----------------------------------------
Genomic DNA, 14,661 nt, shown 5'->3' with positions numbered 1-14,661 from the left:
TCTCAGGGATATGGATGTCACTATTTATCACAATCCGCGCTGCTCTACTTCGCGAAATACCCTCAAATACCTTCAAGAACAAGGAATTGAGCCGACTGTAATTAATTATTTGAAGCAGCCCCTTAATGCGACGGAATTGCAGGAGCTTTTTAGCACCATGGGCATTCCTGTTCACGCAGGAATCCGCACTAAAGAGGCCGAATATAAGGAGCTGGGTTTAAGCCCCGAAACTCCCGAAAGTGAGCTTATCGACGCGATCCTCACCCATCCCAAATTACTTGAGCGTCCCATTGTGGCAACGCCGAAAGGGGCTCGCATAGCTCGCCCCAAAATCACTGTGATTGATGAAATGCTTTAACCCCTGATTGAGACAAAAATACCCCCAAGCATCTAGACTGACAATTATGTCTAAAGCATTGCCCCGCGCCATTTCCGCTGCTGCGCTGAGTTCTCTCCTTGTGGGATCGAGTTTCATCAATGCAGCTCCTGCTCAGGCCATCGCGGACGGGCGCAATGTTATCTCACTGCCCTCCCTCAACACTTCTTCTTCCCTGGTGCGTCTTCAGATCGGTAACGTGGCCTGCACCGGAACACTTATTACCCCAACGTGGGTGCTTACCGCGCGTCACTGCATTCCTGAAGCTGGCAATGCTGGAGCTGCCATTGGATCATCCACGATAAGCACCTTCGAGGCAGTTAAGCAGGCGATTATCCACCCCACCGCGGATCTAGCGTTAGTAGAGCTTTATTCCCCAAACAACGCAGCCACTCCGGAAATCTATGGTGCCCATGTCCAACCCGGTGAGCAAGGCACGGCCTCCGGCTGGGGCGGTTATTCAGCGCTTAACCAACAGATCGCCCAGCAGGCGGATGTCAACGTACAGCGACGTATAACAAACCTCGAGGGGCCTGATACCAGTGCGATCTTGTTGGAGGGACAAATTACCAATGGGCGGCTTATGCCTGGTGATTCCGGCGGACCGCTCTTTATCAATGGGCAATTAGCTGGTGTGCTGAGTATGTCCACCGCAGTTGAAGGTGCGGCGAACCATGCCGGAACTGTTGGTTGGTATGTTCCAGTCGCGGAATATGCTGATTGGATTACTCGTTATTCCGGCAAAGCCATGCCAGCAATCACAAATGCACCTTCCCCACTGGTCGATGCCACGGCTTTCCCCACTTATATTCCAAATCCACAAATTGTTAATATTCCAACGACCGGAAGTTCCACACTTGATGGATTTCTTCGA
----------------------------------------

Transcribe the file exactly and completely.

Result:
Genomic DNA, 14,661 nt, shown 5'->3' with positions numbered 1-14,661 from the left:
TCTCAGGGATATGGATGTCACTATTTATCACAATCCGCGCTGCTCTACTTCGCGAAATACCCTCAAATACCTTCAAGAACAAGGAATTGAGCCGACTGTAATTAATTATTTGAAGCAGCCCCTTAATGCGACGGAATTGCAGGAGCTTTTTAGCACCATGGGCATTCCTGTTCACGCAGGAATCCGCACTAAAGAGGCCGAATATAAGGAGCTGGGTTTAAGCCCCGAAACTCCCGAAAGTGAGCTTATCGACGCGATCCTCACCCATCCCAAATTACTTGAGCGTCCCATTGTGGCAACGCCGAAAGGGGCTCGCATAGCTCGCCCCAAAATCACTGTGATTGATGAAATGCTTTAACCCCTGATTGAGACAAAAATACCCCCAAGCATCTAGACTGACAATTATGTCTAAAGCATTGCCCCGCGCCATTTCCGCTGCTGCGCTGAGTTCTCTCCTTGTGGGATCGAGTTTCATCAATGCAGCTCCTGCTCAGGCCATCGCGGACGGGCGCAATGTTATCTCACTGCCCTCCCTCAACACTTCTTCTTCCCTGGTGCGTCTTCAGATCGGTAACGTGGCCTGCACCGGAACACTTATTACCCCAACGTGGGTGCTTACCGCGCGTCACTGCATTCCTGAAGCTGGCAATGCTGGAGCTGCCATTGGATCATCCACGATAAGCACCTTCGAGGCAGTTAAGCAGGCGATTATCCACCCCACCGCGGATCTAGCGTTAGTAGAGCTTTATTCCCCAAACAACGCAGCCACTCCGGAAATCTATGGTGCCCATGTCCAACCCGGTGAGCAAGGCACGGCCTCCGGCTGGGGCGGTTATTCAGCGCTTAACCAACAGATCGCCCAGCAGGCGGATGTCAACGTACAGCGACGTATAACAAACCTCGAGGGGCCTGATACCAGTGCGATCTTGTTGGAGGGACAAATTACCAATGGGCGGCTTATGCCTGGTGATTCCGGCGGACCGCTCTTTATCAATGGGCAATTAGCTGGTGTGCTGAGTATGTCCACCGCAGTTGAAGGTGCGGCGAACCATGCCGGAACTGTTGGTTGGTATGTTCCAGTCGCGGAATATGCTGATTGGATTACTCGTTATTCCGGCAAAGCCATGCCAGCAATCACAAATGCACCTTCCCCACTGGTCGATGCCACGGCTTTCCCCACTTATATTCCAAATCCACAAATTGTTAATATTCCAACGACCGGAAGTTCCACACTTGATGGATTTCTTCGA